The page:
- Venezuela’s very first professional women’s league kicked off on 6 May
- 41-year-old Karla Guevara skippers Caracas FC, one of the title favourites
- When she is not playing the game, Guevara coaches youngsters
“Being a part of this league is so exciting. So many years fighting and going through hard times…” Karla Guevara knows what she is talking about, having spent over two decades pushing herself to the limit, paying for her own kit, spending four hours a day on the bus travelling from La Guaira to Caracas and back again, and training tirelessly. And she did it all without any reward because neither the fans nor the media had any interest in women’s football at the time.
Which is why, a year after she retired and on hearing news of the birth of La Superliga – the first professional women’s league in Venezuela’s history – she rushed to put her boots back on. “I said to myself: ‘I’ve got to be there, no matter what, because I started from nothing. I just have to be there’,” she told FIFA.com. It is hard to believe that anyone was more excited than Guevara ahead of the championship season when it got under way on 6 May. After all, it is not without good reason that she is affectionately known as ‘La Señora del Fútbol’ ('The Lady of Football') by her team-mates at Caracas FC, the club where she has spent virtually her entire career.
During the course of her long career, Guevara has represented her country, finished a runner-up in the Copa Libertadores and won the national amateur league with her club. And in that time, she has played in virtually every position. “I’m a very versatile player,” she said with a laugh. So versatile is she, in fact, that she began her career in goal, where she showcased reflexes honed on the volleyball court. “I remember one game when I was flying all over the place saving shots, just like in volleyball. I saved a fair few goals too.”
Venezuela’s Superliga Femenina: facts and figures
- The competition is the country’s new top flight, replacing what was previously known as the Liga Nacional. An amateur league founded in 2004, the Liga Nacional has now been renamed the Liga de Desarrollo.
- The new league comprises 14 clubs with 25 players per squad, no more than four of whom can be foreigners.
- In the first phase of the competition, teams are split into two geographical groups (Central-Eastern and Western) and play each other home and away in a league format.
- The top two in each group go through to the semi-finals, with the winners advancing to the final, also played over two legs.
- Estudiantes de Guarico, Flor de Patria FC, Deportivo La Guaira and Caracas FC are the leading contenders for the title.
“It’s so important that this league has been set up. Women’s football has grown a lot since the U-17 girls made their breakthrough,” added Guevara, referring to the exploits of the new generation spearheaded by Deyna Castellanos, who led Venezuela to fourth-place finishes at the FIFA U-17 Women’s World Cup competitions in 2014 and 2016. “There’s a lot of support now from the media, sponsors, clubs, etc.”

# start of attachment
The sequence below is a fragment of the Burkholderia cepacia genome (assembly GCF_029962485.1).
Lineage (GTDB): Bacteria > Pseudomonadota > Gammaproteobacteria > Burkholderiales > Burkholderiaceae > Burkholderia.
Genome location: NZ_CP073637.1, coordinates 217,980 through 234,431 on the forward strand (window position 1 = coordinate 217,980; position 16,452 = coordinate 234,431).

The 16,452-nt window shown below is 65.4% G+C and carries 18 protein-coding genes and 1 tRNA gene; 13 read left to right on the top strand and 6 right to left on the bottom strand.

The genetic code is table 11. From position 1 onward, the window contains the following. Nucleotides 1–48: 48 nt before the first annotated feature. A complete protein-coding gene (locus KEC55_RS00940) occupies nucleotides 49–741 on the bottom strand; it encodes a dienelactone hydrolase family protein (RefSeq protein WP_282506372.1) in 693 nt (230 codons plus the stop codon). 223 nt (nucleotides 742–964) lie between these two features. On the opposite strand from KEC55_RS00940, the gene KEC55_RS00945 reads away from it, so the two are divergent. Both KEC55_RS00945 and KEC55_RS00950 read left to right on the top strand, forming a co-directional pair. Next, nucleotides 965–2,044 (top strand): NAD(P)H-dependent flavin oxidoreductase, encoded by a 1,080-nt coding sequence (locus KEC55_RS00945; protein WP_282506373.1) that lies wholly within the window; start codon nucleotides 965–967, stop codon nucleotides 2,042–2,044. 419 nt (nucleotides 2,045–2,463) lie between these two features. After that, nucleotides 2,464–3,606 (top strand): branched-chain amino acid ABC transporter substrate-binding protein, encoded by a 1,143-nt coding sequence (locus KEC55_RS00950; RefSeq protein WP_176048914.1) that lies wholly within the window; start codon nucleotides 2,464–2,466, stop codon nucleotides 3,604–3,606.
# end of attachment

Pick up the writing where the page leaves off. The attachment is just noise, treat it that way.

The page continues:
— Fútbol Femenino FVF (@FemeninoFVF) May 5, 2017
That support is essential to a future that the Caracas FC captain sees as very bright: “There are some girls with a huge amount of skill, the kind of skill I’ve rarely seen in boys. These are girls with a huge amount of talent.” Such is the talent around her that the beaming Guevara was moved to make the following prediction: “We’re closer than ever to seeing Venezuela at the senior Women’s World Cup. If we carry on like this, the women’s team are going to make history before the men’s.”
For the time being, however, Guevara – the only player in the country’s history to play a part in the opening season of the two national league championships Venezuela has staged to date – is happy to enjoy the present. Her day-to-day routine involves training with her team-mates, teaching coaches and doing a little coaching herself, with her club’s U-12 boys team: “I teach them about tactics, technique and the physical side of things. When I go out with them on to the pitch, it takes me back to when I was their age.”
Asked if she is thinking about retiring for good, she laughed and said: “I find it hard to contemplate. I don’t see myself there yet because my feet and head tell me I can still play.” Venezuelan football’s grand old lady has one challenge left to fulfil while her body holds out, and that is to end the season lifting a trophy that she has fought to make a reality for so many years.